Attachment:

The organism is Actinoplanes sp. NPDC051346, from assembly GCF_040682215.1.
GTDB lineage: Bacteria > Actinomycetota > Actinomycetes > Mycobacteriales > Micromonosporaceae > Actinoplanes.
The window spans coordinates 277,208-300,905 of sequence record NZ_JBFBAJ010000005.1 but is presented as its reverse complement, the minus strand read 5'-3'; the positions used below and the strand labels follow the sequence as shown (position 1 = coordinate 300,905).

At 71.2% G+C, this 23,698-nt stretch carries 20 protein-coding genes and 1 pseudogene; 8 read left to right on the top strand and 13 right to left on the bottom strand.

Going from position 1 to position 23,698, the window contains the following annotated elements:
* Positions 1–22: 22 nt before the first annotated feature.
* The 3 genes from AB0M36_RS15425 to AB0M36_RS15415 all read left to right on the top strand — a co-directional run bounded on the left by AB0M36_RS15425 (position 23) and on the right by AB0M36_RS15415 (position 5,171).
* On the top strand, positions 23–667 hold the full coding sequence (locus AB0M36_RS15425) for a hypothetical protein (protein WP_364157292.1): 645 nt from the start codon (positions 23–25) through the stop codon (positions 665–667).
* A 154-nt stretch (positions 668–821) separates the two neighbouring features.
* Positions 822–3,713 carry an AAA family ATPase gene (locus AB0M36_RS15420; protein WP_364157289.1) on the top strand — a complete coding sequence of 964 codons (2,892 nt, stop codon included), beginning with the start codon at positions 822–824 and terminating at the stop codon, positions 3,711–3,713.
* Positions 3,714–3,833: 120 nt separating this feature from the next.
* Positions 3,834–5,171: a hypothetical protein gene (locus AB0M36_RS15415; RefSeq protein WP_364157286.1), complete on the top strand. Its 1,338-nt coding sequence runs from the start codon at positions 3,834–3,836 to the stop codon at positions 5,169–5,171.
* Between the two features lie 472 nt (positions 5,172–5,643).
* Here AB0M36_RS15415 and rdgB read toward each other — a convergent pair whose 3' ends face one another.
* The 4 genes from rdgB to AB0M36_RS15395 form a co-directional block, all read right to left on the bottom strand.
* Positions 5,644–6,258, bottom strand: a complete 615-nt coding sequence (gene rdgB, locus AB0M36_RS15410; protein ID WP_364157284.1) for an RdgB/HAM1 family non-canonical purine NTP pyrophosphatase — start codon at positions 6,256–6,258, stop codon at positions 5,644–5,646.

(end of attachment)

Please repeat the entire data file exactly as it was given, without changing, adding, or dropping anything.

The organism is Actinoplanes sp. NPDC051346, from assembly GCF_040682215.1.
GTDB lineage: Bacteria > Actinomycetota > Actinomycetes > Mycobacteriales > Micromonosporaceae > Actinoplanes.
The window spans coordinates 277,208-300,905 of sequence record NZ_JBFBAJ010000005.1 but is presented as its reverse complement, the minus strand read 5'-3'; the positions used below and the strand labels follow the sequence as shown (position 1 = coordinate 300,905).

At 71.2% G+C, this 23,698-nt stretch carries 20 protein-coding genes and 1 pseudogene; 8 read left to right on the top strand and 13 right to left on the bottom strand.

Going from position 1 to position 23,698, the window contains the following annotated elements:
* Positions 1–22: 22 nt before the first annotated feature.
* The 3 genes from AB0M36_RS15425 to AB0M36_RS15415 all read left to right on the top strand — a co-directional run bounded on the left by AB0M36_RS15425 (position 23) and on the right by AB0M36_RS15415 (position 5,171).
* On the top strand, positions 23–667 hold the full coding sequence (locus AB0M36_RS15425) for a hypothetical protein (protein WP_364157292.1): 645 nt from the start codon (positions 23–25) through the stop codon (positions 665–667).
* A 154-nt stretch (positions 668–821) separates the two neighbouring features.
* Positions 822–3,713 carry an AAA family ATPase gene (locus AB0M36_RS15420; protein WP_364157289.1) on the top strand — a complete coding sequence of 964 codons (2,892 nt, stop codon included), beginning with the start codon at positions 822–824 and terminating at the stop codon, positions 3,711–3,713.
* Positions 3,714–3,833: 120 nt separating this feature from the next.
* Positions 3,834–5,171: a hypothetical protein gene (locus AB0M36_RS15415; RefSeq protein WP_364157286.1), complete on the top strand. Its 1,338-nt coding sequence runs from the start codon at positions 3,834–3,836 to the stop codon at positions 5,169–5,171.
* Between the two features lie 472 nt (positions 5,172–5,643).
* Here AB0M36_RS15415 and rdgB read toward each other — a convergent pair whose 3' ends face one another.
* The 4 genes from rdgB to AB0M36_RS15395 form a co-directional block, all read right to left on the bottom strand.
* Positions 5,644–6,258, bottom strand: a complete 615-nt coding sequence (gene rdgB, locus AB0M36_RS15410; protein ID WP_364157284.1) for an RdgB/HAM1 family non-canonical purine NTP pyrophosphatase — start codon at positions 6,256–6,258, stop codon at positions 5,644–5,646.